Cum Grano Salis

Michael White’s Tolkien biography is not bad, so far, but it would appear it needs to be taken with a grain of salt. Two things have me a bit worked up about it enough to pause and note them. One of the curiosities I ran into which is troubling is that he seems to believe Beleriand was a city. Odd. You know, it’s not like there’s not a whole map for it. It’s kind of hard to get that wrong. Maybe that’s something the editor did, or a typesetter, correcting an original plural.

The other thing is that on page 91 he mentions Eddison and The Worm and states that the central character is Lessingham who is drawn into an epic struggle where he is trying to mediate between warring tribes. Lessingham is the central character of the introduction, features in the first part of the first chapter, and then in a curiosity of literature which is admittedly extraordinary completely drops out of the story for the rest of the book. Makes one wonder about how exactly Michael White did research.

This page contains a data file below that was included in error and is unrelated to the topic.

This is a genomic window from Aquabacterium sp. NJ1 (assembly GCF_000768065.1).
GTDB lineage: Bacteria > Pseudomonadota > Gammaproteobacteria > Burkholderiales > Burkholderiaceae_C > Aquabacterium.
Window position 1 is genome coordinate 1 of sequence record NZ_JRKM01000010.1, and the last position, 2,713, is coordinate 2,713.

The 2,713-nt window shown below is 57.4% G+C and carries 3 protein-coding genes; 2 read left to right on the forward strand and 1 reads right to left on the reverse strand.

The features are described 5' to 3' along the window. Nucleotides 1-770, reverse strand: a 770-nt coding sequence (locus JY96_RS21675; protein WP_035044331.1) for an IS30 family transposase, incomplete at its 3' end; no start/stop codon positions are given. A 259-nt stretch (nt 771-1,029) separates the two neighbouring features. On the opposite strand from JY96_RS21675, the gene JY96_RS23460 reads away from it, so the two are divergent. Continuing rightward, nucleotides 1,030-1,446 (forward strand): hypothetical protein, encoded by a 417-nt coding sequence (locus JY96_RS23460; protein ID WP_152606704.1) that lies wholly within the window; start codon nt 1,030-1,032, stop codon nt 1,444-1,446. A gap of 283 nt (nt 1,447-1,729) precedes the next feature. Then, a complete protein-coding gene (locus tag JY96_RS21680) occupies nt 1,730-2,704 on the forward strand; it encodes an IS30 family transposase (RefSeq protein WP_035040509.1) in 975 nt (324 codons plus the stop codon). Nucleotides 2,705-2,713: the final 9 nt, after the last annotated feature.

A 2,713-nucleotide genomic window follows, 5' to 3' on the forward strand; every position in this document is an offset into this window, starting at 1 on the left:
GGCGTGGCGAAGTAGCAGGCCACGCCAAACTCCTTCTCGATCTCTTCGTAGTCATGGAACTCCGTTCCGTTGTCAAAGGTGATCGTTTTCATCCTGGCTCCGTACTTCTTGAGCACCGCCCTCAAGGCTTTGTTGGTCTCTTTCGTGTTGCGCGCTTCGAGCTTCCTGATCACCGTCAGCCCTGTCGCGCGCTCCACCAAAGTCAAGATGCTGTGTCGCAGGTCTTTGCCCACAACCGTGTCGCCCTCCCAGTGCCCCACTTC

Admittedly, Eddison’s work is under-appreciated. It is all contrary to modern tastes and has been for ages and probably will be for a long time to come. To know even such basic information as who the main characters are in his works is probably viewed as obsessive, cultic even. But it’s dastardly to do your research in a way that implies you did nothing more than read a few pages and then casually thumb through the work you’re commenting on.


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